What ought to have been instructive was the behaviour of the 20,000 strong crowd. Families, children, no separation of supporters, happy indulgence in the English pleasure of ‘dressing up’ absurdly in public. You would also have noticed the vast amounts of alcohol being consumed, and had your ears battered by raucous ‘singing’. You would also have seen no violence and certainly no hint of racism.
Bizarrely, in football, behaviour is tolerated that offends every sense, and football ‘fans’ seem to include thugs, racists and frankly animals.
I have never seen any sociological research seeking to explain the vast difference in behaviour between football fans and fans of other games. Are they just different populations, or is it something deeper than that? Indeed, is it simply down to the vast sums of money and commercialisation in football, meaning, as far as fans are concerned, let’s not waste money on stewards to enforce behaviour? Why is it necessary to have hordes of policemen in attendance to cope with violence before and after, matches? Normal for football but certainly not the case for other games. Moreover, it cannot be put down to drink – many of the fans at the Tuesday evening game ended up seriously intoxicated.
All this is a long and convoluted way of saying that, for me, football fails on every front, and that feeling is not mitigated by the knowledge of the absurd sum players at the top earn. To all that, add the fact that I have no feelings of tribalism other than to family but, if tribalism exists anywhere in England, it must be in football.
I would like to end this topic at this point but feel I cannot. The way the media whipped up absurd enthusiasm and ugly nationalism, I found truly disgusting. And then to top it all, the two most senior conservative politicians, who many would feel have consistently displayed and bolstered racial prejudice, come out after the match and hypercritically condemned the racism later displayed.
All one can be thankful for, is the wave of solidarity that followed from people of all races, for the three victims of very ugly racism as evidenced on social media. I have no doubt that racism is alive in this country but the same confidence it emanates from an ever-decreasing pool of hysterics.
Before it escapes my memory, I should like to draw your attention to a three-disc series of CD’s containing piano music performed by Horowitz towards the end of his long, long career. The odd missed or fluffed note fades into total insignificance as one is caught up in emotional vitality of his playing – in one’s mind’s eye one imagines this impish gnome-like-figure loving his playing while also keeping an eye out for any attractive woman in his range. The reality of course was very, very different. Horowitz suffered during his long career from stage fright, lengthy periods of depression and though married, was almost certainly homosexual. Those who actually saw him play suggest he hunched over the piano and looked at nothing but the keyboard. But forget all that and just enjoy the magic of his playing.
There is a real gap between such emotional playing, and that of so many other masters of the piano, whose approach feels more intellectual and slightly cold. There is also a gap between what one feels is real emotion and those who merely act it.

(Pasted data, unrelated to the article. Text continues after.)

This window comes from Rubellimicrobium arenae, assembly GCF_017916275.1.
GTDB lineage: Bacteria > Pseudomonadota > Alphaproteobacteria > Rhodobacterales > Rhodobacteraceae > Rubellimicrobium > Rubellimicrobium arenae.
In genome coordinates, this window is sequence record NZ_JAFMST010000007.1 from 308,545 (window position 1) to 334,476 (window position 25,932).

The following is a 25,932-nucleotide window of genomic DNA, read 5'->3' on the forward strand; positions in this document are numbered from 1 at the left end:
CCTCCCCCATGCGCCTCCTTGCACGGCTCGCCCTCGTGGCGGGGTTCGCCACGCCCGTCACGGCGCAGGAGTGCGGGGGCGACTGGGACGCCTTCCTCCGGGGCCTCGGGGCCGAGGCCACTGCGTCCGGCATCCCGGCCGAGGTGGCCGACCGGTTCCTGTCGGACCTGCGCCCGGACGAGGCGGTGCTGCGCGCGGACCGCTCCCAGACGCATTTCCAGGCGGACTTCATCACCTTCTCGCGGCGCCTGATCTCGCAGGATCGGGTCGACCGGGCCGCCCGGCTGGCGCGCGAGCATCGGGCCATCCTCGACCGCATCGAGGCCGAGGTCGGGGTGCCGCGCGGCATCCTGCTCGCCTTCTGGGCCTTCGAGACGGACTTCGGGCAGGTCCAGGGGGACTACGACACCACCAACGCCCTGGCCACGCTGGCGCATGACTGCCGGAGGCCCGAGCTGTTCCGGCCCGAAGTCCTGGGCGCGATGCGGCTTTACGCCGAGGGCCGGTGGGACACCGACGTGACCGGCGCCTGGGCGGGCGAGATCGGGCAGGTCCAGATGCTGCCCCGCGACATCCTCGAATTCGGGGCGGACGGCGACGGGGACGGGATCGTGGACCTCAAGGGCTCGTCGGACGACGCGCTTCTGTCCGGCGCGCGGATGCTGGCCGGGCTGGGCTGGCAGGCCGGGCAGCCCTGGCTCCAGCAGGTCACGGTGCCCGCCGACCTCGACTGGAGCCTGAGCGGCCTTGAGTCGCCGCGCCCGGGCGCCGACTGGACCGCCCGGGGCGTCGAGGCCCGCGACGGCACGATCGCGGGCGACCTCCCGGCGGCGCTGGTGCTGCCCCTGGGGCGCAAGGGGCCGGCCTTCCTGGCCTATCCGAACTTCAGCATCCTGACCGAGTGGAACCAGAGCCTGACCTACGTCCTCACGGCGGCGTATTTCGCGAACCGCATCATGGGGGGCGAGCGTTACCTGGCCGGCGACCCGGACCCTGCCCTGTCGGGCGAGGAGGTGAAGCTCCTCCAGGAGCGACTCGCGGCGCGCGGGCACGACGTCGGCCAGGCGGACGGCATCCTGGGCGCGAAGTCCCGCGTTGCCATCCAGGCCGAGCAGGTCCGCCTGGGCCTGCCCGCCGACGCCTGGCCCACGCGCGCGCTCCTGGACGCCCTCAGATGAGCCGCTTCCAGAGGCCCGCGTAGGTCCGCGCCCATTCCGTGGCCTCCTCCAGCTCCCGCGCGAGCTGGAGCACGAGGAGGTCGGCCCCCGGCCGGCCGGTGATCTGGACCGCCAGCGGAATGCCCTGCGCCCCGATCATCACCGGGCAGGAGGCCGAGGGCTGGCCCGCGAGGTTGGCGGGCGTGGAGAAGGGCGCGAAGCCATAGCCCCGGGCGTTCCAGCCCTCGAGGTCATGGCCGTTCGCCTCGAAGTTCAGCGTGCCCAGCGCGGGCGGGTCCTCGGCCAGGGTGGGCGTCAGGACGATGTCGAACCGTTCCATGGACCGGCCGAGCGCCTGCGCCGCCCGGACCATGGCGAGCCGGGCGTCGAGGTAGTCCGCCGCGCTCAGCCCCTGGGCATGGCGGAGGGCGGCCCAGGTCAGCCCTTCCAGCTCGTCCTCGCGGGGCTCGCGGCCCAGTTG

Horowitz’s playing kept me going through the last three days of my hospital stay. Returning home, I turned to the masses of Michael Haydn for a different form of comfort. After that, giving three nights to piano music by Grieg, whose Holberg Suite has been a favourite of mine since the year dot, his piano pieces failed to excite, and I needed to look elsewhere. Eventually I moved on to a box describing itself as ‘phase 4 stereo’. Even I can remember the excitement when recordings became available in stereo.
I vaguely remember some years later even more excitement, with the introduction of Decca’s quadraphonic recordings. My box set must originate from that period. In rich Hollywood sound, the discs seem essentially chosen to provide moments when the stereo effect is most pronounced. After two nights including on the last failing to find Stokowski conducting ‘Symphony Fantastique’ sufficiently calming, I reverted to Rubinstein and Chopin.
In my first term at university, I discovered that one of the courses to be followed was Constitutional History. (For the record, in my time as a student you had no idea of what courses you might have to follow, what their content might include, or in more modern terms, if there was a syllabus, and just to add to the joke, the cycle of university lectures was indifferent to the year you were actually in, and no relation in the lecture programme to which year you were in.)
Almost inevitably this was not a good start. I had not been exposed to any history at secondary school, my tutor clearly felt grammar school products should not be accepted, was apparently lacking in any life forces and, of course had no notion of what teaching might be. Despite all this I did learn the odd bits and pieces; for some reason the Durham Report on the future of Canada came up, and with Canadian relatives, this did engage my attention. But perhaps far more importantly, I realised that in order to make sense of the way in which this country of my birth is governed, some understanding of our constitution and its history was worth acquiring., though in truth that reality came rather later in life.
As is so common in life, what I gained in understanding bore little relationship to what I was taught. In fact, I should admit even that august body OFSTED took some years to realise that any judgement of a lesson should be based on what students actually learnt from a lesson.
I spent most of my working life at a senior level in local government, but it was only in the last twenty years that I have come to a something closer to an understanding of the totality, largely through being outside government, which, as a farmer is second only to the weather as an off/on obstacle.